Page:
The History of Ollie a Channel Gap in Under 10 Minutes.

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What is ollie a channel gap?

Ollie a channel gap is a skateboarding trick in which the skater jumps on to a ledge while they are below the gap of an 8- to 10-foot wide channel. It’s a great way to land tricks and frontside slides onto ledges, but it presents a big risk because you can easily hit your skateboard and your head on the hard ground. However, with practice, you can learn how to ollie safely.

Ollie a channel gaps is just one maneuver from thousands of moves that skateboarders use to make their lives easier and get down obstacles that might not be quite tall enough for them in order for them to perform other tricks. Ollie a channel gap is performed by jumping above the gap of an approximately 8- to 10-foot wide channel. Once the skater has landed on the other side, they must ride further down to complete it. This requires great timing and balance but can be very rewarding once achieved.

How may types are there?

There are three types of ollies that can be used to jump over a channel: an airwalk, a switch bigspin and a pop shove-it backside flip. To pull off any of these tricks, the skater must jump over the channel at different heights so that they land on the other side. The trick is done by jumping above a channel, then turning and “pops” or “shoves” backwards along the skater’s path until they look like a human helicopter, or an astronaut trying to land in space without gravity. This literally spins them back over the 8-10 ft wide gap.

Some people have taken this trick further and are now skating far below a gap to reach certain spots in skateparks: ollieing a ramp that is located far below ground level, around 40 feet (12 metres) below the surface. Skateboarders such as Chris Cole, Chad Muska, Eric Koston and many others have done this to perform bigger stunts.

What are the apparent risks?

The main obvious risk of ollieing a channel is to break your neck or your skateboard. However, there is some evidence to suggest that you can get hurt from hitting the railings that are on both sides of the channel. Nick Garcia was a pro skater who fell one time trying to jump over a gap and broke his hip bone in twenty-one different places. Many other people have been badly hurt over time by doing this trick, especially street skaters who have no safety equipment on when they do it.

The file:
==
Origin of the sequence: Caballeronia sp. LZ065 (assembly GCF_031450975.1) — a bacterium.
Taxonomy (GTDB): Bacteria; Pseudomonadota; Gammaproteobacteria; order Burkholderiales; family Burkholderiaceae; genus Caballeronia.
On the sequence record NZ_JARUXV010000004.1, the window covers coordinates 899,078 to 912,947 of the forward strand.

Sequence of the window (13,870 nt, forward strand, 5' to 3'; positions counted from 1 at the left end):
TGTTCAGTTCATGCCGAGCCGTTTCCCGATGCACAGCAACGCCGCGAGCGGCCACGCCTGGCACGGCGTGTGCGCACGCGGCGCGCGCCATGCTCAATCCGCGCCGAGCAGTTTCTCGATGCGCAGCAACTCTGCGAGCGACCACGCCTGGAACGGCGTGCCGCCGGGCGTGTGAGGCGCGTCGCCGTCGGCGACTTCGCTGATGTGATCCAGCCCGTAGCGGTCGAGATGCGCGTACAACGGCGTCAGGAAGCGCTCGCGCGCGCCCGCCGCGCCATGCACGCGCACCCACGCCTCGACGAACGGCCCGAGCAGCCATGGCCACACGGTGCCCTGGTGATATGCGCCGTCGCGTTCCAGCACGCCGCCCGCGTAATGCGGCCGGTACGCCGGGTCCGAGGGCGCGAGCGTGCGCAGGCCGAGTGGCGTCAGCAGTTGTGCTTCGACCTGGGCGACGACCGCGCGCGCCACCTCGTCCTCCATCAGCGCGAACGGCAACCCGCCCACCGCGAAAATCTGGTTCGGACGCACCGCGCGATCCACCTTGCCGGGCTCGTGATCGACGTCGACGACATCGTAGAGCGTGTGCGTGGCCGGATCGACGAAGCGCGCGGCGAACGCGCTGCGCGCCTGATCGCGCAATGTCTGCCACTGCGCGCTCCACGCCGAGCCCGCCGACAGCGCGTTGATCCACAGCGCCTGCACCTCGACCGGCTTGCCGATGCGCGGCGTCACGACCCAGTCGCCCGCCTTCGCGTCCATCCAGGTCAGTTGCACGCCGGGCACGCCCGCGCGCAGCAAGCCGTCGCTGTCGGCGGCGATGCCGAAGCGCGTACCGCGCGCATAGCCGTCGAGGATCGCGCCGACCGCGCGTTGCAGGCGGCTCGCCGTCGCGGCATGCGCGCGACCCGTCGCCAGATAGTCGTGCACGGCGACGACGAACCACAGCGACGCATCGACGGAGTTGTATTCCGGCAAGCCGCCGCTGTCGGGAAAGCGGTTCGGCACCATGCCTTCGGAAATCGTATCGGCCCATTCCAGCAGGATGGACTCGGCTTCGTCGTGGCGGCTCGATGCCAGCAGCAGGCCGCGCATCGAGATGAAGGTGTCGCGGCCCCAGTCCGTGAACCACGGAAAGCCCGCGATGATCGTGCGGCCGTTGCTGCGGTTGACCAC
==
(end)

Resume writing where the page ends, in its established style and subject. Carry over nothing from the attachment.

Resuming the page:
What are the main tricks used?

Trick number one which is ollieing a channel is first and foremost a requirement of learning how to skateboard. Then, there are two more tricks which are the switch bigspin and the pop shove-it backside flip. The airwalk trick can be very dangerous; you need to make sure that you don’t jump above the gap too high or else you might hit your head on the cement edge of the channel. You also have to be very careful not to jump too low or else you might hurt yourself on the railing or your skateboard might hit it as well.

How can you improve the trick?

Ollieing a channel requires practice. You have to wait for the right time, and then when it’s right, you must skate down quickly, then ollie as high as you can over the channel. When you’re up in the air, twist your body so that your tail or back is facing the direction where your frontside will be landing. Then land with your back foot flat on the ground, then roll forward onto it and finally put down the kicktail of your skateboard onto its edge so that you won’t slide out from under. If all this happens too quickly for you to process, then it may take a while before you can do this difficult trick safely.

Is there any experience or age requirement?

Ollieing a channel is an advanced move which requires a great deal of balance and control over your deck. It also requires you to be able to pay close attention to what you’re doing in order for you to land the trick on the other side. If you can do all this, then, yes you can do this trick, but not just anyone should try it. It’s recommended that adults who are experienced skaters and teenagers start working on this move as they can handle it far better than younger children who may hurt themselves while trying to learn how to ollie a channel gap.

What’s the best way to understand it?

The best way to understand a trick like ollieing a channel is not to jump over your local 8-10 foot wide channel, but instead go out and practice with real obstacles. This will give you an idea of what you’re getting yourself into, and you may even find new tricks that suit your style better than ollieing a channel does.

What else should I know about this trick?

Ollieing a channel is considered as one of the hardest tricks to learn as it requires an understanding of how balance works on skateboards. It’s also a very cool trick to watch the pros ollie over a channel, but you should watch out for those who try it but then look back at their skateboard too quickly after they’ve land on the other side. 

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